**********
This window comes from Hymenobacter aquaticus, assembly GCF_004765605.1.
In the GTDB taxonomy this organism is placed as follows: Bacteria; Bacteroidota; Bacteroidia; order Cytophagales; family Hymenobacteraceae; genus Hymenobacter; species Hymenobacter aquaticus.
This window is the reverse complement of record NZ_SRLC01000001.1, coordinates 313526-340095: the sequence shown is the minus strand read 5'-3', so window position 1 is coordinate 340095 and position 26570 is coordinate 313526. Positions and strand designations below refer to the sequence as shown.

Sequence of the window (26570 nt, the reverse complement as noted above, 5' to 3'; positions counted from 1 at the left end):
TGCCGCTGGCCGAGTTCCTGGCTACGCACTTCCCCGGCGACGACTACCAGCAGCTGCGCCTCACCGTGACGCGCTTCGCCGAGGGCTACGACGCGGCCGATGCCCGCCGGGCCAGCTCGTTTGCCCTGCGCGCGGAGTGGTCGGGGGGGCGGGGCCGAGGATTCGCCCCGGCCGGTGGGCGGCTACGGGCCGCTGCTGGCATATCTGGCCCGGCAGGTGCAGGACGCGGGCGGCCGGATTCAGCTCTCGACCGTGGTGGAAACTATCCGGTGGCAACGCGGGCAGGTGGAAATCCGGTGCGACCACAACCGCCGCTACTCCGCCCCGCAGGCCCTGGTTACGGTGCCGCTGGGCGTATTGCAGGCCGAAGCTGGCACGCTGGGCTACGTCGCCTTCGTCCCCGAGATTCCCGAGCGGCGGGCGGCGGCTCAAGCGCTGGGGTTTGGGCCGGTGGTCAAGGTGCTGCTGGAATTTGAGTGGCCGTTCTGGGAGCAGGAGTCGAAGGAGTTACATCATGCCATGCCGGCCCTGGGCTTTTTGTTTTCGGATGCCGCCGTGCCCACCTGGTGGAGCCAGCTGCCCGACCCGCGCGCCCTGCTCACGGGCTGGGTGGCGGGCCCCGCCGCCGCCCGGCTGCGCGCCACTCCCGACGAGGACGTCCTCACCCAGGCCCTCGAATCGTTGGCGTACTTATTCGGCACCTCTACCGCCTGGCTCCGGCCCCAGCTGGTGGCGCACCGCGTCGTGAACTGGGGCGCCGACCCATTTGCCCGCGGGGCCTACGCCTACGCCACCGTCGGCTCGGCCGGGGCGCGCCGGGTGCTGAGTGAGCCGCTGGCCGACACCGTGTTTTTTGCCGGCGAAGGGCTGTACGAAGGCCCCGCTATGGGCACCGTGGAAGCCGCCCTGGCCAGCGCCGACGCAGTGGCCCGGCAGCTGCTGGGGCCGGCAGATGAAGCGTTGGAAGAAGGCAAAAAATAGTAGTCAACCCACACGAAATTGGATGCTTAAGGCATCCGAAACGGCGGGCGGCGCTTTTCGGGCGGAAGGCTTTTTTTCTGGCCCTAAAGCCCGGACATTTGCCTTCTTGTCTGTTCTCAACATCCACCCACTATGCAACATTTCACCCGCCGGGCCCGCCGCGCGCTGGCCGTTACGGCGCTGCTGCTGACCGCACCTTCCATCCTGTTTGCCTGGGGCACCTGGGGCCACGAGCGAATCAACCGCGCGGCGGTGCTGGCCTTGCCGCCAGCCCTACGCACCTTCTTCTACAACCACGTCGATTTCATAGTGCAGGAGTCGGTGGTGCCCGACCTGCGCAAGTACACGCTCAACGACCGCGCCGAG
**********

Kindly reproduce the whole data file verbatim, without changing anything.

This window comes from Hymenobacter aquaticus, assembly GCF_004765605.1.
In the GTDB taxonomy this organism is placed as follows: Bacteria; Bacteroidota; Bacteroidia; order Cytophagales; family Hymenobacteraceae; genus Hymenobacter; species Hymenobacter aquaticus.
This window is the reverse complement of record NZ_SRLC01000001.1, coordinates 313526-340095: the sequence shown is the minus strand read 5'-3', so window position 1 is coordinate 340095 and position 26570 is coordinate 313526. Positions and strand designations below refer to the sequence as shown.

Sequence of the window (26570 nt, the reverse complement as noted above, 5' to 3'; positions counted from 1 at the left end):
TGCCGCTGGCCGAGTTCCTGGCTACGCACTTCCCCGGCGACGACTACCAGCAGCTGCGCCTCACCGTGACGCGCTTCGCCGAGGGCTACGACGCGGCCGATGCCCGCCGGGCCAGCTCGTTTGCCCTGCGCGCGGAGTGGTCGGGGGGGCGGGGCCGAGGATTCGCCCCGGCCGGTGGGCGGCTACGGGCCGCTGCTGGCATATCTGGCCCGGCAGGTGCAGGACGCGGGCGGCCGGATTCAGCTCTCGACCGTGGTGGAAACTATCCGGTGGCAACGCGGGCAGGTGGAAATCCGGTGCGACCACAACCGCCGCTACTCCGCCCCGCAGGCCCTGGTTACGGTGCCGCTGGGCGTATTGCAGGCCGAAGCTGGCACGCTGGGCTACGTCGCCTTCGTCCCCGAGATTCCCGAGCGGCGGGCGGCGGCTCAAGCGCTGGGGTTTGGGCCGGTGGTCAAGGTGCTGCTGGAATTTGAGTGGCCGTTCTGGGAGCAGGAGTCGAAGGAGTTACATCATGCCATGCCGGCCCTGGGCTTTTTGTTTTCGGATGCCGCCGTGCCCACCTGGTGGAGCCAGCTGCCCGACCCGCGCGCCCTGCTCACGGGCTGGGTGGCGGGCCCCGCCGCCGCCCGGCTGCGCGCCACTCCCGACGAGGACGTCCTCACCCAGGCCCTCGAATCGTTGGCGTACTTATTCGGCACCTCTACCGCCTGGCTCCGGCCCCAGCTGGTGGCGCACCGCGTCGTGAACTGGGGCGCCGACCCATTTGCCCGCGGGGCCTACGCCTACGCCACCGTCGGCTCGGCCGGGGCGCGCCGGGTGCTGAGTGAGCCGCTGGCCGACACCGTGTTTTTTGCCGGCGAAGGGCTGTACGAAGGCCCCGCTATGGGCACCGTGGAAGCCGCCCTGGCCAGCGCCGACGCAGTGGCCCGGCAGCTGCTGGGGCCGGCAGATGAAGCGTTGGAAGAAGGCAAAAAATAGTAGTCAACCCACACGAAATTGGATGCTTAAGGCATCCGAAACGGCGGGCGGCGCTTTTCGGGCGGAAGGCTTTTTTTCTGGCCCTAAAGCCCGGACATTTGCCTTCTTGTCTGTTCTCAACATCCACCCACTATGCAACATTTCACCCGCCGGGCCCGCCGCGCGCTGGCCGTTACGGCGCTGCTGCTGACCGCACCTTCCATCCTGTTTGCCTGGGGCACCTGGGGCCACGAGCGAATCAACCGCGCGGCGGTGCTGGCCTTGCCGCCAGCCCTACGCACCTTCTTCTACAACCACGTCGATTTCATAGTGCAGGAGTCGGTGGTGCCCGACCTGCGCAAGTACACGCTCAACGACCGCGCCGAG